Kleptomania involves a compulsion to steal things. Usually the stolen items are worth little or no money, and often they’re things the individual has the money to purchase on their own. The motivation is almost never need or necessity. Instead, kleptomania is a compulsion that begins with a growing sense of tension. The only way to alleviate it is by stealing, which provides deep gratification. However, that relief is short-lived and quickly turns to embarrassment or shame.
Those with kleptomania may try to resist the urge to steal, but fail — even when they stand a high chance of getting caught, such as at retail stores with security measures.
Kleptomania is often described as an impulse control disorder. Often, the urge to steal is spontaneous and opportunistic, such as at a store or at someone’s home. Rarely do those with kleptomania plan their thefts in advance, which is markedly different from those who steal because they need or want something they can’t afford. In fact, many people with kleptomania hide the stolen items and never use or look at them again. Others give them away to friends or family, while some may even seek to return the items they have taken.
Kleptomania is fairly rare and is thought to affect 0.3 to 0.6 percent of the population. In other words, an estimated 6 out of every 1000 adults have this condition. Approximately 5 percent of all shoplifting stems from kleptomania.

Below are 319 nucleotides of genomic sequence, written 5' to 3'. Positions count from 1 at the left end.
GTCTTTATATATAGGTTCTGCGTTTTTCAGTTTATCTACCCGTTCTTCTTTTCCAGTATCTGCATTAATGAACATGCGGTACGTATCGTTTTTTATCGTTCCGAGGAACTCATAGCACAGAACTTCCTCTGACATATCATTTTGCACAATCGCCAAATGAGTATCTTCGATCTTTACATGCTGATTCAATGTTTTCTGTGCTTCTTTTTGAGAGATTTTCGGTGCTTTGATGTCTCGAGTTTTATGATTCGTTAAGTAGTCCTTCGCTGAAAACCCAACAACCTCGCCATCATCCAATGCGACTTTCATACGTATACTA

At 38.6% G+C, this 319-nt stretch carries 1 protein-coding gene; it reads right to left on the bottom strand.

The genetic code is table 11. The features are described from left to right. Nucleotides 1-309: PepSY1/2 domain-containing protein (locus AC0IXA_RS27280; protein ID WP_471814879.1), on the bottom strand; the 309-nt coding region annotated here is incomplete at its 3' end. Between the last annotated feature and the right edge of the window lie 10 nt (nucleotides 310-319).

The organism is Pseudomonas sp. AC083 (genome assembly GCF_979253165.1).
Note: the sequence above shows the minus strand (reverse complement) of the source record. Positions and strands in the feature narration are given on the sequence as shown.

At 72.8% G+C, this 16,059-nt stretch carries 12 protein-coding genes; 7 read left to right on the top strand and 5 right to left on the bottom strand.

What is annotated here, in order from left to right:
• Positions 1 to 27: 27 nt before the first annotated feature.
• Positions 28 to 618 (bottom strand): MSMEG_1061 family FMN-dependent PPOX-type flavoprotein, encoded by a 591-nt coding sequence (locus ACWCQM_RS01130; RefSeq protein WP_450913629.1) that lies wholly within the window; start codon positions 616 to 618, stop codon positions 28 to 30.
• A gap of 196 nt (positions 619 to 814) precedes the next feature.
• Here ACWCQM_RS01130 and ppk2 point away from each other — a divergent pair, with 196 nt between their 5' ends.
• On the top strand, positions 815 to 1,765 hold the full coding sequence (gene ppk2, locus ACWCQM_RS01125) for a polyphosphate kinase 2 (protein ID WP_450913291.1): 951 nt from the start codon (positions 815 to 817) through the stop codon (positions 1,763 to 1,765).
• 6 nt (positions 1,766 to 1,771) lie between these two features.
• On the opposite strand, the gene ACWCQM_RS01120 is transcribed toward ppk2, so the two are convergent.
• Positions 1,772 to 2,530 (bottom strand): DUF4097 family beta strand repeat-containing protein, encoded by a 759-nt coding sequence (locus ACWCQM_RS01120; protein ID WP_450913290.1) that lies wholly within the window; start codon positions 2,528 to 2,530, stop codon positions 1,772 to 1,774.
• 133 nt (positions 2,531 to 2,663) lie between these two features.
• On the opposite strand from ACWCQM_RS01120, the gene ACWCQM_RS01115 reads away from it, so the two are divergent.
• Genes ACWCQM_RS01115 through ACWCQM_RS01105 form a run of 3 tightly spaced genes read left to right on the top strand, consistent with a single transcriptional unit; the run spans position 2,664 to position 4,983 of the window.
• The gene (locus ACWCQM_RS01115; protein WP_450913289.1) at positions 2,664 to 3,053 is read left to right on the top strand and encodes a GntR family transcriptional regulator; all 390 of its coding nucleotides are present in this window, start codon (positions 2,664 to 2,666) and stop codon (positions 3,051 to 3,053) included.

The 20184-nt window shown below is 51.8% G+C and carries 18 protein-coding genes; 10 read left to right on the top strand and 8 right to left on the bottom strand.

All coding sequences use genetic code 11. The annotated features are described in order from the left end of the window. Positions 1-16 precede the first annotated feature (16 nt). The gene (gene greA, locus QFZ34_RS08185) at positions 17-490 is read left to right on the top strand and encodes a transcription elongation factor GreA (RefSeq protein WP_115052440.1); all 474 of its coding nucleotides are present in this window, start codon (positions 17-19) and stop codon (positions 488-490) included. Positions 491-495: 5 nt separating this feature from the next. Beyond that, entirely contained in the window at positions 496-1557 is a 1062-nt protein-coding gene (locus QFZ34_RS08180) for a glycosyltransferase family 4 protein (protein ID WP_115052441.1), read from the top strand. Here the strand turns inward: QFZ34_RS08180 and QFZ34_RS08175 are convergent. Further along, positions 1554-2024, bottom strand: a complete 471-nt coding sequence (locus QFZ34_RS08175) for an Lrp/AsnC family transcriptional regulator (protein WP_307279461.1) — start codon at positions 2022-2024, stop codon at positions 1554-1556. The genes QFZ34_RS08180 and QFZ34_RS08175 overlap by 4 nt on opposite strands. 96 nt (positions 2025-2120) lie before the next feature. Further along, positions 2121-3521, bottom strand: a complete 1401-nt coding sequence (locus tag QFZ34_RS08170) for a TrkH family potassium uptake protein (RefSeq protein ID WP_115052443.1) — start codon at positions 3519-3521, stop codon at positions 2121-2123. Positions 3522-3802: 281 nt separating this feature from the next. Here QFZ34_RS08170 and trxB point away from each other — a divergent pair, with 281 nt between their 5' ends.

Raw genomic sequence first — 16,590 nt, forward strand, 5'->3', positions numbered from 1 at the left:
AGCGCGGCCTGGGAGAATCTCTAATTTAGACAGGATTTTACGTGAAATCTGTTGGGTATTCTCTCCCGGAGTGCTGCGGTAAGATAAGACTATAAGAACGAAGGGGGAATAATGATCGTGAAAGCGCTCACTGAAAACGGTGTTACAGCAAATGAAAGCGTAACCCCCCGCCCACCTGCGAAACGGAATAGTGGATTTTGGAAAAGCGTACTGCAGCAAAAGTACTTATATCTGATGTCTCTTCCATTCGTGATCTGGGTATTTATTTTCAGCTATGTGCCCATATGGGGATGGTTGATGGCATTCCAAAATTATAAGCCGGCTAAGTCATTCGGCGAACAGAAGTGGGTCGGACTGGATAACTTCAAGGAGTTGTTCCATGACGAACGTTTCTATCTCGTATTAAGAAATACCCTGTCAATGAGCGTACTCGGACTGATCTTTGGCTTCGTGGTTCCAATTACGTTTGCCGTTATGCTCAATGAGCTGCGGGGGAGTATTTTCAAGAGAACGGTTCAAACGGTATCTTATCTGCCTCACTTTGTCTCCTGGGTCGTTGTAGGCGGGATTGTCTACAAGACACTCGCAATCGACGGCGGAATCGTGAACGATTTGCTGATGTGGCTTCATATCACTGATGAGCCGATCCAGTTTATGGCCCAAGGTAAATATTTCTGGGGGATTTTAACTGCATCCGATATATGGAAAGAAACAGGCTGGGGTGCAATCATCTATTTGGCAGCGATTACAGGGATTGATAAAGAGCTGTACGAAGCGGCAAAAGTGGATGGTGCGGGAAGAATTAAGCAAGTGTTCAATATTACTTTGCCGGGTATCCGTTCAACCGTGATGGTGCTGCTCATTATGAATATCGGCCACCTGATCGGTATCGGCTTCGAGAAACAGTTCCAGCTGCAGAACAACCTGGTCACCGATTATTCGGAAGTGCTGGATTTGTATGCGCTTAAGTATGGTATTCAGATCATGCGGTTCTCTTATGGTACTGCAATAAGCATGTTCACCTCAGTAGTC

It’s important to know: Kleptomania is more than just shoplifting. Usually, shoplifters seek to steal things they cannot afford — either to sell or to use personally. They also plan their thefts in advance. Kleptomania, however, involves a sense of tension that comes on spontaneously; relief comes only from the act of stealing.
The primary sign of kleptomania involves getting caught stealing repeatedly. The individual may also have a “stash” of stolen items that lack value or any obvious connection. Nevertheless, it can lead to significant legal problems over time. Kleptomania often involves co-occurring mental health conditions, including substance use disorder as well as anxiety, obsessive-compulsive disorder (OCD), bipolar disorder, impulse control disorders, and eating disorders. In fact, many experts believe that kleptomania and substance abuse share a genetic component, which may require addiction treatment.
Cognitive-behavioral therapy (CBT) has shown considerable success in treating kleptomania and helping people with the condition overcome the desire to steal. In addition to therapy, medication such as antidepressants also help alleviate the tension that comes with the urge to steal. Also, Harbor Village’s wellness program includes meditation and mindfulness tools that can be especially useful for people struggling with kleptomania and addiction.